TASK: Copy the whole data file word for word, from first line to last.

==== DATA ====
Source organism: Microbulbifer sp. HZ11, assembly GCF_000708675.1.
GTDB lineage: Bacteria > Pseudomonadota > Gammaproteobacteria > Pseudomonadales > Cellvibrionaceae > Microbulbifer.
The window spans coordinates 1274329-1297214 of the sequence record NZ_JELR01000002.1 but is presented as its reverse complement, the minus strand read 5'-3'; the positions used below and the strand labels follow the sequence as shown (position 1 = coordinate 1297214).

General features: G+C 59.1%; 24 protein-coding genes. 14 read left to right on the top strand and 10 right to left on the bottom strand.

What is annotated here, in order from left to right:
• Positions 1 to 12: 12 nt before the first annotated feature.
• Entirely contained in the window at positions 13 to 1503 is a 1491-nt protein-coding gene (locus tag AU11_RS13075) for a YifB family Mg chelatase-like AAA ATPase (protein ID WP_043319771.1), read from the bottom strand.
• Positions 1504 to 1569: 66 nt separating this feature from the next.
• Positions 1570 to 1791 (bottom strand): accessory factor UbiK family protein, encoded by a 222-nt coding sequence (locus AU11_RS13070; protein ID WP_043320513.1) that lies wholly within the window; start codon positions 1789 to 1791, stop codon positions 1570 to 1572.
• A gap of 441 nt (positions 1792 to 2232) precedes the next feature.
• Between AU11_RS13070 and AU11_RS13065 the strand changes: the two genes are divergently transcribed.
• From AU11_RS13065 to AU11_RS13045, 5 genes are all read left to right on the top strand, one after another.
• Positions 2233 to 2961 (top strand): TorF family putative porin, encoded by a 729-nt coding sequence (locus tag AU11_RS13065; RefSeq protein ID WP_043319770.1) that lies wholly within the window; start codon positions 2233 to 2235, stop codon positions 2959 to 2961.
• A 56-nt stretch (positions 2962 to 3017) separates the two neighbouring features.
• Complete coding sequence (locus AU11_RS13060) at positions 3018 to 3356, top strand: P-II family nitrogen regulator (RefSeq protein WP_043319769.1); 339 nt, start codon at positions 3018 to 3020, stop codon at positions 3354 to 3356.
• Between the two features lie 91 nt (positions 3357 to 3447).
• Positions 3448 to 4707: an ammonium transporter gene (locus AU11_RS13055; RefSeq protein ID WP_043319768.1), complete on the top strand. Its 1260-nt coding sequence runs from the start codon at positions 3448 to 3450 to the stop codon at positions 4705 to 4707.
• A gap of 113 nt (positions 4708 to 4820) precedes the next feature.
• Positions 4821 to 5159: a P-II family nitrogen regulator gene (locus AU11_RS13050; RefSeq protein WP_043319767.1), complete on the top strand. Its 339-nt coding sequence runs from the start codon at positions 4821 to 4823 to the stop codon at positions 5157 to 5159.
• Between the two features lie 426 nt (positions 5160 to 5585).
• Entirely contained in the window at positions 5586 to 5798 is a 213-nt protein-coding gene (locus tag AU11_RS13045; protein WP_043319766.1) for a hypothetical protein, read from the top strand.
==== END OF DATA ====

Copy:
Source organism: Microbulbifer sp. HZ11, assembly GCF_000708675.1.
GTDB lineage: Bacteria > Pseudomonadota > Gammaproteobacteria > Pseudomonadales > Cellvibrionaceae > Microbulbifer.
The window spans coordinates 1274329-1297214 of the sequence record NZ_JELR01000002.1 but is presented as its reverse complement, the minus strand read 5'-3'; the positions used below and the strand labels follow the sequence as shown (position 1 = coordinate 1297214).

General features: G+C 59.1%; 24 protein-coding genes. 14 read left to right on the top strand and 10 right to left on the bottom strand.

What is annotated here, in order from left to right:
• Positions 1 to 12: 12 nt before the first annotated feature.
• Entirely contained in the window at positions 13 to 1503 is a 1491-nt protein-coding gene (locus tag AU11_RS13075) for a YifB family Mg chelatase-like AAA ATPase (protein ID WP_043319771.1), read from the bottom strand.
• Positions 1504 to 1569: 66 nt separating this feature from the next.
• Positions 1570 to 1791 (bottom strand): accessory factor UbiK family protein, encoded by a 222-nt coding sequence (locus AU11_RS13070; protein ID WP_043320513.1) that lies wholly within the window; start codon positions 1789 to 1791, stop codon positions 1570 to 1572.
• A gap of 441 nt (positions 1792 to 2232) precedes the next feature.
• Between AU11_RS13070 and AU11_RS13065 the strand changes: the two genes are divergently transcribed.
• From AU11_RS13065 to AU11_RS13045, 5 genes are all read left to right on the top strand, one after another.
• Positions 2233 to 2961 (top strand): TorF family putative porin, encoded by a 729-nt coding sequence (locus tag AU11_RS13065; RefSeq protein ID WP_043319770.1) that lies wholly within the window; start codon positions 2233 to 2235, stop codon positions 2959 to 2961.
• A 56-nt stretch (positions 2962 to 3017) separates the two neighbouring features.
• Complete coding sequence (locus AU11_RS13060) at positions 3018 to 3356, top strand: P-II family nitrogen regulator (RefSeq protein WP_043319769.1); 339 nt, start codon at positions 3018 to 3020, stop codon at positions 3354 to 3356.
• Between the two features lie 91 nt (positions 3357 to 3447).
• Positions 3448 to 4707: an ammonium transporter gene (locus AU11_RS13055; RefSeq protein ID WP_043319768.1), complete on the top strand. Its 1260-nt coding sequence runs from the start codon at positions 3448 to 3450 to the stop codon at positions 4705 to 4707.
• A gap of 113 nt (positions 4708 to 4820) precedes the next feature.
• Positions 4821 to 5159: a P-II family nitrogen regulator gene (locus AU11_RS13050; RefSeq protein WP_043319767.1), complete on the top strand. Its 339-nt coding sequence runs from the start codon at positions 4821 to 4823 to the stop codon at positions 5157 to 5159.
• Between the two features lie 426 nt (positions 5160 to 5585).
• Entirely contained in the window at positions 5586 to 5798 is a 213-nt protein-coding gene (locus tag AU11_RS13045; protein WP_043319766.1) for a hypothetical protein, read from the top strand.